The American Medical Association lost $12.7 million in the year ended Dec. 31, 1994, compared with a $23.8 million loss in 1993. At the same time, the association's equity declined $13.5 million, to $91.2 million. At the beginning of 1993, the AMA had $127.5 million in equity.
The numbers are contained in the auditor's report prepared for the annual meeting of the AMA's House of Delegates this week in Chicago.
Although membership dues increased $3.0 million, to $71.1 million, two main income categories showed declines for the year:
Advertising, as predicted, continued to decrease in AMA publications as pharmaceutical companies chopped their ad budgets. The ad sales declined to $36.6 million in 1994 from $40.8 million in 1993.
Interest and investment income dropped to $2.0 million from $6.5 million.
Overall operating revenues held steady, however, at $186.6 million. Operating expenses rose slightly to $187.8 million. Two nonoperating items ran up substantial losses: the AMA's healthcare reform campaign ($3.3 million) and its internal restructuring ($4.2 million).
But the earnings trend looks worse if accounting changes aren't included. Of the $23.8 million lost in 1993, $14.7 million was attributable to changes in accounting standards for retirement obligations, a line entry that pushed many corporations into the red that year. Without the accounting change, the 1993 loss would have been $9.1 million. Thus the 1994 loss of $12.7 million represents a deterioration in the AMA's earnings.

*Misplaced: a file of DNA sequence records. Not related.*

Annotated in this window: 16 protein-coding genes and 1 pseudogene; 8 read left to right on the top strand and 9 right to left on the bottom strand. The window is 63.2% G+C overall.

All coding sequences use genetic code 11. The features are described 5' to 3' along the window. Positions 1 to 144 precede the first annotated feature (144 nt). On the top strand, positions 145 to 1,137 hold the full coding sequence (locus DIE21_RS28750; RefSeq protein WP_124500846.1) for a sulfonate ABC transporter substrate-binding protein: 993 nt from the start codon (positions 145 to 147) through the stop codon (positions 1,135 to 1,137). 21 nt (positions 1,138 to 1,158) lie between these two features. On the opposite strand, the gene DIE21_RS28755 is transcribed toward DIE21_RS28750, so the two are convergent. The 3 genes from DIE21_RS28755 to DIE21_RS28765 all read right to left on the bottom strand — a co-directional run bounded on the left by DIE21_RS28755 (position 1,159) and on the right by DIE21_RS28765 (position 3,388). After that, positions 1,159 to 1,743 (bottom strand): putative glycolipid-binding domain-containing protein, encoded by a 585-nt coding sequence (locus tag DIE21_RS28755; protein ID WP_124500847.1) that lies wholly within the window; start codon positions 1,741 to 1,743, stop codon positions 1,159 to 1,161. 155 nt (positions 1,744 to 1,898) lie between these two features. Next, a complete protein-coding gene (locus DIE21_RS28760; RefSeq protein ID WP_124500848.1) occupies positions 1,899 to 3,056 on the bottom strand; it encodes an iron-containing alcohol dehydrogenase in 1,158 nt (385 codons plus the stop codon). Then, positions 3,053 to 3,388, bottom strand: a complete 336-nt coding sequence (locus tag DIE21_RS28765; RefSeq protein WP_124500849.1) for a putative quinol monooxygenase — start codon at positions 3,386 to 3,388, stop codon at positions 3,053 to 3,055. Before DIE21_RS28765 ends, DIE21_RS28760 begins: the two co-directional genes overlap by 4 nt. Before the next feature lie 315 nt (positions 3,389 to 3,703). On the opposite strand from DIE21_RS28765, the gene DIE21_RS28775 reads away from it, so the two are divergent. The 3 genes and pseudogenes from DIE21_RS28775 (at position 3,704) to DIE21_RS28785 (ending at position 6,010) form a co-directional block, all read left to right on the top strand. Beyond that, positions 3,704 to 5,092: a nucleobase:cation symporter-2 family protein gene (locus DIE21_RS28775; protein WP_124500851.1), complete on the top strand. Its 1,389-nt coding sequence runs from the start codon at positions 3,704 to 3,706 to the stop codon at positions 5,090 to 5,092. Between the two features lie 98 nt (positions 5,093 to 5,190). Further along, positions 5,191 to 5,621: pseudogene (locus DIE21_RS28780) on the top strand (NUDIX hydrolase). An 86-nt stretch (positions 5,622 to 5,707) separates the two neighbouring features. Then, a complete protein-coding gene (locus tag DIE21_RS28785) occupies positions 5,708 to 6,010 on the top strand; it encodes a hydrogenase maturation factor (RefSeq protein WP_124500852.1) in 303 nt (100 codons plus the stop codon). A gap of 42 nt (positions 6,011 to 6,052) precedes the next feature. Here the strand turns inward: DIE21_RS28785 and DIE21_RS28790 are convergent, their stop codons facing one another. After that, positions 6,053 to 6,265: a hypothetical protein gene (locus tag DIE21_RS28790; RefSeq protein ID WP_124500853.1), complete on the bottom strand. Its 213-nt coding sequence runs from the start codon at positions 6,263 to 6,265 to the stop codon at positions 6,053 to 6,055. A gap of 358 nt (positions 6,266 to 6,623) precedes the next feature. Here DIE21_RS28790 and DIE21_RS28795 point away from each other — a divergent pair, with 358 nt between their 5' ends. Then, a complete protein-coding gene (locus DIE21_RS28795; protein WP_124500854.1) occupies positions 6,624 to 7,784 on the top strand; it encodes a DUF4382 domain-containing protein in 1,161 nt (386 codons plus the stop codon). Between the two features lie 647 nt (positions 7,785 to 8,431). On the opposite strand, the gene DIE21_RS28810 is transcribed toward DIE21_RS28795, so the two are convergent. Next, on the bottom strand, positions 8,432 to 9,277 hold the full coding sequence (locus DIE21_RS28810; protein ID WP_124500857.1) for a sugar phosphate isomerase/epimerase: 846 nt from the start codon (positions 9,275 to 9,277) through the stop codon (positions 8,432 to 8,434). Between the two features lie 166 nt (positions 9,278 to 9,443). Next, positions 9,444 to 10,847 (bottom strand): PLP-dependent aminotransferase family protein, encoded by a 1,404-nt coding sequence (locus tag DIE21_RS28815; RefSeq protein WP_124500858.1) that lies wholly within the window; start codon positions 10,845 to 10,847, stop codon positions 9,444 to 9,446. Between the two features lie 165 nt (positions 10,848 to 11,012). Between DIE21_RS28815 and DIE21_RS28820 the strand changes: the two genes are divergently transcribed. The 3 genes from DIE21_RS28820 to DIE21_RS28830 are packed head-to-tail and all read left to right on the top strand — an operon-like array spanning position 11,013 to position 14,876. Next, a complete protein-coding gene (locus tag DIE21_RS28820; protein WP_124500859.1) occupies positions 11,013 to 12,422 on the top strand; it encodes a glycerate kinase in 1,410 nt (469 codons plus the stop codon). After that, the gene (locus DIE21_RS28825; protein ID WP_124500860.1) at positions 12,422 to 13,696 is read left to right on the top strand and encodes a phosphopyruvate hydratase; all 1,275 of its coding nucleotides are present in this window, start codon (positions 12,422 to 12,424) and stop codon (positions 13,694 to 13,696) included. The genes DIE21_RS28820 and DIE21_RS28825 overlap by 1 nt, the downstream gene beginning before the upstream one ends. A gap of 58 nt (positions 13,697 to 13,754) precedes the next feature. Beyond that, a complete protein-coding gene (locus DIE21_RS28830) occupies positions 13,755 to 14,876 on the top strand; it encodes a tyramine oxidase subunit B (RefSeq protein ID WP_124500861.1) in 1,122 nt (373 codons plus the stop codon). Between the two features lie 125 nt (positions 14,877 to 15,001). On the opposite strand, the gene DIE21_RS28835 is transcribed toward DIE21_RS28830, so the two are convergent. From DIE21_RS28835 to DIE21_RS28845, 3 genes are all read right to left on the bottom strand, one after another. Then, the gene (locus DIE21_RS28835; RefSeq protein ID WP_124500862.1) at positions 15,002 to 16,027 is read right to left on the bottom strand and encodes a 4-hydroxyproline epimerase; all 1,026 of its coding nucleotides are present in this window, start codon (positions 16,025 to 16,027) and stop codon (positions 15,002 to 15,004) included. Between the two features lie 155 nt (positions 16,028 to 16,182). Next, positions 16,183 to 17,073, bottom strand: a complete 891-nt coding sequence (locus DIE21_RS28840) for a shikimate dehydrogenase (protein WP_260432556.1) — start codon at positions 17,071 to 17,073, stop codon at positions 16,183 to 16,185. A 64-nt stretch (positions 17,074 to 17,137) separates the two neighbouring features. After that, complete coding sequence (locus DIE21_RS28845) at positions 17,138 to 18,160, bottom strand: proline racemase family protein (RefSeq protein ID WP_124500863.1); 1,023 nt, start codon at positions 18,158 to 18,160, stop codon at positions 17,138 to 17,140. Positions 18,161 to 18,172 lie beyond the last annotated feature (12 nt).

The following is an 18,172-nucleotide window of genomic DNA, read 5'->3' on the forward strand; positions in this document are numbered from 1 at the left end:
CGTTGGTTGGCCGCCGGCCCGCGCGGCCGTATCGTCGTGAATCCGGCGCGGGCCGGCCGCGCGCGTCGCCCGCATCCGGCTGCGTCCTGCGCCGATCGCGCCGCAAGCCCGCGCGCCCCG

The board of trustees is recommending that annual dues not rise in 1996 "to further (the) AMA's objective of maximizing membership market share." That would leave dues at $420 a year, unchanged since 1994. One committee report recommends that a discounted dues program for group practices of more than 100 doctors be extended to groups of 50 or more.
Executive Vice President James S. Todd, the AMA's top executive, earned $467,451 in base salary in 1994, up from $452,304 in 1993. His total compensation, however, declined, mainly because he did not get a bonus in 1994. Including benefits, his 1994 compensation totaled $527,927.
The AMA compensates officers and trustees for time they spend on association business.
In 1994 the top six earners were:
Name Position Days Compensation Per-day rate
Lonnie R. Bristow President-elect 168 $278,307 $1,657
John L. Clowe Previous president 54 276,635 5,123
Joseph T. Painter Immediate past president 148 274,571 1,855
Robert E. McAfee President 252 228,860 908
P. John Seward Chairman 137 173,877 1,269
Nancy W. Dickey Vice chairwoman 153 133,112 870
Source: American Medical Association